You know what the Zyurangers are not doing in this picture? Flinching.

In Saban’s defense, they were primarily dealing with an American television market during a time where interest groups were pushing for more “wholesome” television for children. Despite the best efforts to tamp down a lot of the violence and the utterly cruel villains, Power Rangers was still the source of some harsh criticism.

However, that doesn’t excuse the fact that they steam cleaned the culturally rich tapestry the original creators made. They scrubbed every bit of footage that looked Japanese. In their attempts to Americanize Zyuranger, they bled out a lot of the elements that made it a more interesting show.

Production Value

Part of what made Power Rangers so compelling to me as a kid was all the Japanese footage. The costumes, the weapons, all the explosions and sparks flying everywhere. It was a very visually compelling show in the 20% of footage they cannibalised from its Japanese counterpart.

... They do hang out in rock quarries a lot.

The budget they had on Power Rangers was laughable. Cheap reproductions were made instead of importing props from Japan. Comparing the costumes between the two, it was easy to see that the American ones were of a lesser quality. Nowhere is that more laughably obvious when you see Tommy the Green Ranger in action. In Japan, the shield looks solid and durable whereas in America it’s cheap cloth.

Burai: あなたの衣装は恥ずかしいです。 Tommy: My mom sewed it for me!
Burai: あなたの衣装は恥ずかしいです。Tommy: Thanks! My mom made it for me!

These production values go well beyond just the costumes. When imported to the United States, a lot of the great special effects in Zyurager ended up on the cutting room floor. From pyrotechnics, animatronic dinosaurs, the intricate set designs. All gone. What a waste.

Gimmicks

The gadgets were part of the appeal of these sorts of shows. From weapons to robots. Zyuranger didn’t put it all on the table all at once. It did slow reveals as the show progressed and that showed a progression. Power Rangers put it all on the table all at once. Instead of building up to revealing a lot of the gimmicks it went with showing things as quickly as possible. The Megazord was revealed in the first episode, whereas Diazyuzin wasn’t revealed until six episodes in.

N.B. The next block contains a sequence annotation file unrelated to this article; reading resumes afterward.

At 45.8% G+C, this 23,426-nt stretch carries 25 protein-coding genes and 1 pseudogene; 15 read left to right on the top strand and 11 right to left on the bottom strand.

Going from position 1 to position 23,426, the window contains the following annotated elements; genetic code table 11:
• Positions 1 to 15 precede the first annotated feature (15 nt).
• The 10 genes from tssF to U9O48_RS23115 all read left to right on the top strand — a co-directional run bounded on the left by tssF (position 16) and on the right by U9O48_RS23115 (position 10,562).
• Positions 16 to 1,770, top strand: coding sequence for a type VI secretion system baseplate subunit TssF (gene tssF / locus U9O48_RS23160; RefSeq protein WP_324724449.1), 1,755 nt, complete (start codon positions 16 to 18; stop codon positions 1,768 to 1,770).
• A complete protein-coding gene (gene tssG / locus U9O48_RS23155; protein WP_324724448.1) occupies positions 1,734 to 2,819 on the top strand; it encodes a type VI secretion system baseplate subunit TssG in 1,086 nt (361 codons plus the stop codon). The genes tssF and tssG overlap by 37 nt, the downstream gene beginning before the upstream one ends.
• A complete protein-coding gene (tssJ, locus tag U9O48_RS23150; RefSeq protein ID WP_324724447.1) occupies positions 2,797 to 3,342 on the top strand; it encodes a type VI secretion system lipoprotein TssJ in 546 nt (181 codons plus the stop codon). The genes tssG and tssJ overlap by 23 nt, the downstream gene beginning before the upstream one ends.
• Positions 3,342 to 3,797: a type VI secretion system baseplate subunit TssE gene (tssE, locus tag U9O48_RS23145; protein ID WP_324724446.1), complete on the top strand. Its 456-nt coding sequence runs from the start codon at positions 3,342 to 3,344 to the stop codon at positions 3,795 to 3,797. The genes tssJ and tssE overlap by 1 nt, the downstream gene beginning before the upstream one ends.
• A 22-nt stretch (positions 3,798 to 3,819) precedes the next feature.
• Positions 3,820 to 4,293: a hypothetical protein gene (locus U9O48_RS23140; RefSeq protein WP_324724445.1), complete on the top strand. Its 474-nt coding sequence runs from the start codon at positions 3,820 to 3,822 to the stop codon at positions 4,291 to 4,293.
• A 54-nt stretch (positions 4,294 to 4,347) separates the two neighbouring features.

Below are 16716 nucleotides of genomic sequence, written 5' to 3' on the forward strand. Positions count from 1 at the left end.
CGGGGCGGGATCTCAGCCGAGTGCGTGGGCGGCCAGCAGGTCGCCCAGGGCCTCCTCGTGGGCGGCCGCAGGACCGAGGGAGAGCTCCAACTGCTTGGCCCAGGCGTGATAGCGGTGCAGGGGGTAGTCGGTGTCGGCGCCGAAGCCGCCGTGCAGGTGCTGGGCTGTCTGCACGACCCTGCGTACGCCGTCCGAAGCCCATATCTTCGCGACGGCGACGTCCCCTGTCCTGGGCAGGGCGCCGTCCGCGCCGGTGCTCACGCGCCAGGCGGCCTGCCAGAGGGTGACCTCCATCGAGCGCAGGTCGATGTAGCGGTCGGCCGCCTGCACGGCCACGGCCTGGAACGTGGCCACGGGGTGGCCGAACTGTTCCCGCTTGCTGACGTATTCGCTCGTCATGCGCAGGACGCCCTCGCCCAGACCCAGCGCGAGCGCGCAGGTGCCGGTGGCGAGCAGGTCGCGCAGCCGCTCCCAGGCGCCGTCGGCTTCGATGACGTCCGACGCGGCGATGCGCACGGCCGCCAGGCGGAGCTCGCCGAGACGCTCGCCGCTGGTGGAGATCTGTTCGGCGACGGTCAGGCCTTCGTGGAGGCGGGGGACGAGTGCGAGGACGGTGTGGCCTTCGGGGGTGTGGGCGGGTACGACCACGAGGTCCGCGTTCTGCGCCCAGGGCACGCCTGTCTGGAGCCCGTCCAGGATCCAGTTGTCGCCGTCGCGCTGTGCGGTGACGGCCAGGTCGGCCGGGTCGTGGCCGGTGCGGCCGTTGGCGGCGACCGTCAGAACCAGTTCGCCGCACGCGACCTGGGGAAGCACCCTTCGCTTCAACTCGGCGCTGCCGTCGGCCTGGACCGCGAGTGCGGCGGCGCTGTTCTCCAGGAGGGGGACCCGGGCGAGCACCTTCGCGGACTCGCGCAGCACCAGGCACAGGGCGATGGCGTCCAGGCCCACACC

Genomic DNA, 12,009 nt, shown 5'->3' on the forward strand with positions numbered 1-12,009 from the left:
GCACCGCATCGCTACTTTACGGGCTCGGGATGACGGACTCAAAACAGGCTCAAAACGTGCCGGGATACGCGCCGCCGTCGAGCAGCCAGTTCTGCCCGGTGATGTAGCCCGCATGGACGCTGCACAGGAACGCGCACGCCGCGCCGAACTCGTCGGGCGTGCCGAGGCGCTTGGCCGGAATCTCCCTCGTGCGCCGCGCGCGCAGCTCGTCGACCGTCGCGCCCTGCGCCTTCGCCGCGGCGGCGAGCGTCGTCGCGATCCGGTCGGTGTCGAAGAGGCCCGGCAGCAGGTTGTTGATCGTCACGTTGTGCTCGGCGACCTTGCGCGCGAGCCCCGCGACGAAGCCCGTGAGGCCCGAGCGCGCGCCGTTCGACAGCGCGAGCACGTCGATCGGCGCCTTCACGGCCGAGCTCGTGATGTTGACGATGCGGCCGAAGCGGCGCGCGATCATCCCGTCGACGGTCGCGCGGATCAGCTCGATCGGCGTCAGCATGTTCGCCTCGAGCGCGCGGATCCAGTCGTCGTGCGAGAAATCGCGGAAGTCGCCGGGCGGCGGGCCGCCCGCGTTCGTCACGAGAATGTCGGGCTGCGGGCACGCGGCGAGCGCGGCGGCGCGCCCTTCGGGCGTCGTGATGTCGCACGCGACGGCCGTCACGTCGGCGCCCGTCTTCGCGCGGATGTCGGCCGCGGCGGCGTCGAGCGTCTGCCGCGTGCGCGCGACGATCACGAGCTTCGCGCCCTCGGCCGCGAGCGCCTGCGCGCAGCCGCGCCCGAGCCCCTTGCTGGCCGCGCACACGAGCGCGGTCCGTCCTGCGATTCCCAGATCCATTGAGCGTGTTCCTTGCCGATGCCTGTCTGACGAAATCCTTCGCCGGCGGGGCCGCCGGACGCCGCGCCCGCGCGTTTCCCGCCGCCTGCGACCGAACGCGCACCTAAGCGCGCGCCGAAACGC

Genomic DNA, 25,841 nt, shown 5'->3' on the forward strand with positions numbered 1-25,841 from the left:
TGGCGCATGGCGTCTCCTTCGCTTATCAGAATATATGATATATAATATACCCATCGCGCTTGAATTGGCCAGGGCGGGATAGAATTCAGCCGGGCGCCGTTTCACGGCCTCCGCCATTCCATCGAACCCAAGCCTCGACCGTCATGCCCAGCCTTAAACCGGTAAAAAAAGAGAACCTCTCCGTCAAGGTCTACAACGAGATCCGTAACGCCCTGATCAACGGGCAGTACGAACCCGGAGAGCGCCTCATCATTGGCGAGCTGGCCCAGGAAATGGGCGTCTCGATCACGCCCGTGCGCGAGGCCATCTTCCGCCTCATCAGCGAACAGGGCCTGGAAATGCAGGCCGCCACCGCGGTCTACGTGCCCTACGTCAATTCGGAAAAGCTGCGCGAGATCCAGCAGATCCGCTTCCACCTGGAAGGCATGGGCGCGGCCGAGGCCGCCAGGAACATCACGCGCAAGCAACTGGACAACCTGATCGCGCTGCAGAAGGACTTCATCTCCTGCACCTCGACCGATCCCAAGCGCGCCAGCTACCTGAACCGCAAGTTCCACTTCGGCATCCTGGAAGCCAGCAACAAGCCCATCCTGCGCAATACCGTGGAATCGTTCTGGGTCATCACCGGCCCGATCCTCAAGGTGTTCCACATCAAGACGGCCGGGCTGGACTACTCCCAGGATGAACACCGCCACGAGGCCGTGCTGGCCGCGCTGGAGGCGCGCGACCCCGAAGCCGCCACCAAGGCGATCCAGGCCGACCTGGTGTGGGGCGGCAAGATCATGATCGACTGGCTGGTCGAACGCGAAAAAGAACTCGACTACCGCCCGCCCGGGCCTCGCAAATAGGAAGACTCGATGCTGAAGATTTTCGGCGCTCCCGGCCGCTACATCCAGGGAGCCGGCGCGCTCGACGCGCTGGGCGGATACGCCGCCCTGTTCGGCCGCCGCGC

Is that a Titannus in your pocket or are you just happy to see me?
Is that a Titannus in your pocket or are you just happy to see me?

You know what also made Zyuranger more awesome than Power Rangers? Motorcycles. Dinosaur themed motorcycles. Our heroes regularly sped across Japan on these vehicles to beat the snot out of some monsters. The motorcycles were completely cut from the American show. Which is weird because they marketed toys of these vehicles. It certainly wasn’t for any safety concerns considering the Masked Rider series heavily featured a talking motorcycle. Likely it was because it was part of the cultural scrubbing of the show, what with all the Japanese road signs and driving on the left side of the road.

Get your motor runnin

Final Word

You feel cheated when watching Zyuranger after years of Power Rangers. In terms of rich story telling, amazing special effects, and action, Zyuranger blows its American contemporary out of the water.

Sure, both have silly gimmicks and wacky monsters-of-the-week, but there are massive differences between the two shows. Zyuranger was a silly but fun romp that had a compelling story. Every story tied together and it slowly built to an ultimate conclusion.

Power Rangers dumbed down the entire concept. One dimensional characters, poor production values, and watered down culture. In each episode someone has a personal problem and 2 minutes after a monster blows up, the problem is solved. In their need to appease “concerned groups” they crammed a moral message down our throats in lieu of something with substance. However, these morals were just as watered down as the action. Power Rangers told me we need to save the environment, but they don’t exactly tell me how I can do my part.

Most importantly, everything in Power Rangers seems either forced or rushed. Each subsequent episode feels more and more like an unpleasant chore. Compare that to Zyuranger, which is quirky and fun, and different. The hatchet job they did to the show to sell it to an American audience is almost upsetting. A lot of the greatness is still there but damn is it sad to watch.

Honestly, if you liked Power Rangers, do yourself a favor and watch the show it was based on. It’s not hard to come by since Shout! Factory recently started releasing various Super Sentai series on DVD.

Nick Peron
Stand-Up Comedian from Ottawa, Canada. Long time contributor at the Marvel Database Wiki. Banned in China.